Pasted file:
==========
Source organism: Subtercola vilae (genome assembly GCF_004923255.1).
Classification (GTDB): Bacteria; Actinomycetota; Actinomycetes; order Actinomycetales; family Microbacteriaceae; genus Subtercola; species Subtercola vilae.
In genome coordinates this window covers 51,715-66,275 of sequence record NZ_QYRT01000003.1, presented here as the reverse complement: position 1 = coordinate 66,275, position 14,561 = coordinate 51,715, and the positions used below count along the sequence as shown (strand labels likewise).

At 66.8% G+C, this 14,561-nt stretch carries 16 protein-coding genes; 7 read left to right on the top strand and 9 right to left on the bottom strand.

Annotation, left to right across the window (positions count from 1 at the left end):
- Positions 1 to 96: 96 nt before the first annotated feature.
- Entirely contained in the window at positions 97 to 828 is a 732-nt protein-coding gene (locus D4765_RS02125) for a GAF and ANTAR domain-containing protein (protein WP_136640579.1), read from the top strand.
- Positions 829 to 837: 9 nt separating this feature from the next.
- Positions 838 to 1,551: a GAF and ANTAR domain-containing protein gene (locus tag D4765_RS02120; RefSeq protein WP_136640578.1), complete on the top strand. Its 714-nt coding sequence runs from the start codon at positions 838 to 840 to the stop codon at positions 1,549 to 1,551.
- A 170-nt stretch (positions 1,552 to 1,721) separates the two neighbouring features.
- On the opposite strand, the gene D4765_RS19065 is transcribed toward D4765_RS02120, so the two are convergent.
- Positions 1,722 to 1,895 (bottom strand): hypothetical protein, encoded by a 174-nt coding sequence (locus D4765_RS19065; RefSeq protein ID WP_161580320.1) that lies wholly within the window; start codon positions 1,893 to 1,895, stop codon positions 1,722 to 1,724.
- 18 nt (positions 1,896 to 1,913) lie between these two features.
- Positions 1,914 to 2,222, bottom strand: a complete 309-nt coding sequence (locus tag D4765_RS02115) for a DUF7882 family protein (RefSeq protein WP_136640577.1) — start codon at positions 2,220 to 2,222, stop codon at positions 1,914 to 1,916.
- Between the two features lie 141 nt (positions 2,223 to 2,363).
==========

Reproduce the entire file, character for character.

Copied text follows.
Source organism: Subtercola vilae (genome assembly GCF_004923255.1).
Classification (GTDB): Bacteria; Actinomycetota; Actinomycetes; order Actinomycetales; family Microbacteriaceae; genus Subtercola; species Subtercola vilae.
In genome coordinates this window covers 51,715-66,275 of sequence record NZ_QYRT01000003.1, presented here as the reverse complement: position 1 = coordinate 66,275, position 14,561 = coordinate 51,715, and the positions used below count along the sequence as shown (strand labels likewise).

At 66.8% G+C, this 14,561-nt stretch carries 16 protein-coding genes; 7 read left to right on the top strand and 9 right to left on the bottom strand.

Annotation, left to right across the window (positions count from 1 at the left end):
- Positions 1 to 96: 96 nt before the first annotated feature.
- Entirely contained in the window at positions 97 to 828 is a 732-nt protein-coding gene (locus D4765_RS02125) for a GAF and ANTAR domain-containing protein (protein WP_136640579.1), read from the top strand.
- Positions 829 to 837: 9 nt separating this feature from the next.
- Positions 838 to 1,551: a GAF and ANTAR domain-containing protein gene (locus tag D4765_RS02120; RefSeq protein WP_136640578.1), complete on the top strand. Its 714-nt coding sequence runs from the start codon at positions 838 to 840 to the stop codon at positions 1,549 to 1,551.
- A 170-nt stretch (positions 1,552 to 1,721) separates the two neighbouring features.
- On the opposite strand, the gene D4765_RS19065 is transcribed toward D4765_RS02120, so the two are convergent.
- Positions 1,722 to 1,895 (bottom strand): hypothetical protein, encoded by a 174-nt coding sequence (locus D4765_RS19065; RefSeq protein ID WP_161580320.1) that lies wholly within the window; start codon positions 1,893 to 1,895, stop codon positions 1,722 to 1,724.
- 18 nt (positions 1,896 to 1,913) lie between these two features.
- Positions 1,914 to 2,222, bottom strand: a complete 309-nt coding sequence (locus tag D4765_RS02115) for a DUF7882 family protein (RefSeq protein WP_136640577.1) — start codon at positions 2,220 to 2,222, stop codon at positions 1,914 to 1,916.
- Between the two features lie 141 nt (positions 2,223 to 2,363).